Enhancing Enterprise Value In VMS/Nutraceutical Businesses
(A Green Circle Capital White Paper, November 2017)
The VMS/nutraceutical industry is growing at a very healthy rate, exceeding that of other consumer non-durables such as food and beverages and dramatically outpacing growth of the sluggish overall American and global economies. Certain segments are growing faster than others. Sports nutrition leads the pack, with a 10.2% compounded annual growth rate (CAGR) over the last 5 years, with meal replacement at 9.3%; herbs and botanicals at 6.9%; and specialties, including products containing ingredients such as probiotics and omega-3 oils, at 5.9%.
VMS/Nutraceuticals in the United States has grown from a $14.9 billion in industry in 2000 to over $41.1 billion in 2016, according to the Nutrition Business Journal. This is a compounded annual growth rate of 6.8%, which compares very positively to food and beverage compounded growth of 3.4% over the same timeframe. This growth has been driven by strong demographics, expanded distribution, and product innovation, and we expect all three trends to continue to contribute to growth going forward.
What follows is a brief summary of what Green Circle Capital sees as primary drivers for growth, current trends and opportunities for companies in the space to enhance enterprise value, and a summary recap of recent M&A activity. Our hope is that this guide will be a useful tool for business owners and executives, as well as vendors and partners of such companies.
I. Tailwinds for the VMS/Nutraceutical Industry
1. Aging of America Supports Continued Growth
The rate of nutraceutical use increases with age. The aging of America is the largest contributing factor behind continued strong growth in the industry. Nutraceutical World suggested in a recent article that the percentage of nutraceutical users increases from approximately 45% for those under 45 to over 70% for those over 65. The share of the U.S. population over 65 will increase to over 19% in 2030 from 13% in 2010, according to the U.S. Census Bureau. This shift will bring an additional 32 million people into the over-65 category and should drive incremental nutraceutical adoption.
Older people spend more on healthcare. Many studies, including the Medical Expenditure Panel published by the Agency for Healthcare Research and Quality, a division of the U.S. Department of Health and Human Services, show that older Americans pay considerably more in out-of-pocket healthcare costs than younger Americans. This further suggests that, despite comprehensive medical coverage in the form of Medicare, older people still spend more of their money out of pocket on healthcare than younger members of the population do, approximately $1,200 versus $700 per person per year on average, according to the Panel.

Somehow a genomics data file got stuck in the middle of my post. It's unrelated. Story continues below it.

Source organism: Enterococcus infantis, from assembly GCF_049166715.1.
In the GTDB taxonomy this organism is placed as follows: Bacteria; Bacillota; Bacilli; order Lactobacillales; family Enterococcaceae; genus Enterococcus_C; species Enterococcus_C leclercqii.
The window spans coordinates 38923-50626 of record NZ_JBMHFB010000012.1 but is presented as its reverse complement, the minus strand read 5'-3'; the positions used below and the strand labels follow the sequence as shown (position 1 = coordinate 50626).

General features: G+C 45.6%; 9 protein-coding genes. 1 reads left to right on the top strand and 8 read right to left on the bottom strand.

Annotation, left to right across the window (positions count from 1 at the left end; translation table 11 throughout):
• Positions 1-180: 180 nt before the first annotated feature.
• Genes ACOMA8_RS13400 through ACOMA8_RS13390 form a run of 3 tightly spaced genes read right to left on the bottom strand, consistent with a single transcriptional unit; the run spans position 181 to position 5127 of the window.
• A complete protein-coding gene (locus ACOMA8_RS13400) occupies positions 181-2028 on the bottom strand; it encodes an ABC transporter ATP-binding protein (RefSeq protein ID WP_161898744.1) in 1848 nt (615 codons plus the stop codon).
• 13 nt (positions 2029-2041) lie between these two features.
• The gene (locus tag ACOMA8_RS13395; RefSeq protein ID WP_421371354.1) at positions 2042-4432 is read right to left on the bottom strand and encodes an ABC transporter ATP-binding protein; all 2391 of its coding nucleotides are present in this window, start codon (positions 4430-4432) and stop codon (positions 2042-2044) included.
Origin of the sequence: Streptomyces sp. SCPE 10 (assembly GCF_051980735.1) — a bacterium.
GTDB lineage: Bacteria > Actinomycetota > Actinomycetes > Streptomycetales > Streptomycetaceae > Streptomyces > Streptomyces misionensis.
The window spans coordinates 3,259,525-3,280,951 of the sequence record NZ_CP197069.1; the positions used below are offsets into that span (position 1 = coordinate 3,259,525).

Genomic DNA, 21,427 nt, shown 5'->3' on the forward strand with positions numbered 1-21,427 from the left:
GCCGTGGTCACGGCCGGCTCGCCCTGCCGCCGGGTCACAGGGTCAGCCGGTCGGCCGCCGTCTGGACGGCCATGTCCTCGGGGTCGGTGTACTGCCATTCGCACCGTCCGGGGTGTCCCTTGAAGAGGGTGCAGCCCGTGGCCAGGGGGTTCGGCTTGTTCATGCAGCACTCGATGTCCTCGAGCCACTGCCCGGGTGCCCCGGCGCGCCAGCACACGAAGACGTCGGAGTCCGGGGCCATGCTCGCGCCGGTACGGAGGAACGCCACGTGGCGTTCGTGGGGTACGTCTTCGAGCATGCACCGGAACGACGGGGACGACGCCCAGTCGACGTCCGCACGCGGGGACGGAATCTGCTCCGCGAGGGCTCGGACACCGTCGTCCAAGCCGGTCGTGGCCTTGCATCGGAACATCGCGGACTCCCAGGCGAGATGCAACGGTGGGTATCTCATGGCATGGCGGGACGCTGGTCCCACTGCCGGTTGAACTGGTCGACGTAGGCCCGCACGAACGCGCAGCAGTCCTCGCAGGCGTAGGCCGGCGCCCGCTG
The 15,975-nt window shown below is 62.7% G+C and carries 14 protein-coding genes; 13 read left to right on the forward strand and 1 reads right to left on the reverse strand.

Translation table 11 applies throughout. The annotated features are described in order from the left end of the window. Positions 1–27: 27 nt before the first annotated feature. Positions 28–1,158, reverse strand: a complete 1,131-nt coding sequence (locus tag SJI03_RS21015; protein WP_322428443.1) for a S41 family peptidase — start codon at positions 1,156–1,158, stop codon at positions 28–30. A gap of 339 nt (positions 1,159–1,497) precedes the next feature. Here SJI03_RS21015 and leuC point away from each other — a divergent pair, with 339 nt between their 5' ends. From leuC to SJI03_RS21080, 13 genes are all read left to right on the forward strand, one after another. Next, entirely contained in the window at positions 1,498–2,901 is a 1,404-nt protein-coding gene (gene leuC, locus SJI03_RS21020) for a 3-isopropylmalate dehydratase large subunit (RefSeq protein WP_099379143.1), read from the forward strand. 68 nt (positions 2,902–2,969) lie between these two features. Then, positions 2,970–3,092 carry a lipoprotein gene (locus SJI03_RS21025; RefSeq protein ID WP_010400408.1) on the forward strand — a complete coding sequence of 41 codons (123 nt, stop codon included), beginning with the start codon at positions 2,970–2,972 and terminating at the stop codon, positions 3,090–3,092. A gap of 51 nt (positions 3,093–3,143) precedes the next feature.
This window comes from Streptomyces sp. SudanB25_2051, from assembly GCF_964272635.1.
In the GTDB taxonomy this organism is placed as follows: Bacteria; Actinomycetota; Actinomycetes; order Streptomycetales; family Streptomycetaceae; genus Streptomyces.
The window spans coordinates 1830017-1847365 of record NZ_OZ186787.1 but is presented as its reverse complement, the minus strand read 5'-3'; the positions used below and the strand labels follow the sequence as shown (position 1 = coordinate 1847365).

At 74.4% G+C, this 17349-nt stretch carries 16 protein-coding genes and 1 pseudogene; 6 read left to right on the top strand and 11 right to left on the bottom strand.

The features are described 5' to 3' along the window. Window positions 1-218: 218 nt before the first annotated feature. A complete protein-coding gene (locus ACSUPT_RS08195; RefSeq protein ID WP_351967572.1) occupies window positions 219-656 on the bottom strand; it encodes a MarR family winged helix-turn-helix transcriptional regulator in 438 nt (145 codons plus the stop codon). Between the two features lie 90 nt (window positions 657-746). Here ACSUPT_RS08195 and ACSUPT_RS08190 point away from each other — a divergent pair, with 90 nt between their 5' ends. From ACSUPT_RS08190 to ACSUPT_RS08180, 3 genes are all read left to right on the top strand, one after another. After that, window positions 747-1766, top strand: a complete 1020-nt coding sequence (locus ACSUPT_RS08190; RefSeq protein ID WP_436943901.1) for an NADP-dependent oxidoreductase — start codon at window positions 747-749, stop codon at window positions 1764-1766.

2. Adoption of Products by Millennials Will Further Support Growth
Perhaps the second-most impactful demographic factor supporting growth in the industry is adoption by younger, Millennial consumers. Acquirers in the space are focused on products that connect with these consumers. Data from the National Center for Health Statistics shows that over the last 30 years, the percentage of adults over 20 years old that use vitamins and supplements has increased from just under 30% in a survey conducted between 1988 and 1994 to 54% in the most recently available survey, ended in 2014. We believe this trend toward wider adoption will continue.
Indeed, Millennial consumers are already an area of focus and opportunity for industry participants. Genesis Today was once a high-flying brand that experienced problems and saw revenues decline sharply. After executing on substantial changes to the business and bringing in new management, the company has achieved a turnaround and is growing again at a healthy rate, outperforming in the category. CEO Bill Meissner said, “We consider Millennials to be very important. They over-index on VMS relative to other demographic counterparts and, particularly for us, with our plant-based, non-GMO, organic products, they are right in our bull’s-eye.” Meissner also pointed out that Millennials are an important target for two of the company’s three main product categories, Heath & Nutrition and Superfoods. “They want to see authentic communication via digital media and engage with companies that are participating in meaningful causes. At Genesis Today, we find the Whole Planet Foundation to be doing very interesting work. They provide micro-loans to underserved, third-world societies for entrepreneurship and farming. There are many great cause-based programs a brand can affiliate with. Since we source superfoods from all over the world, this one connected with us, and we believe it resonates with our consumers,” Meissner added.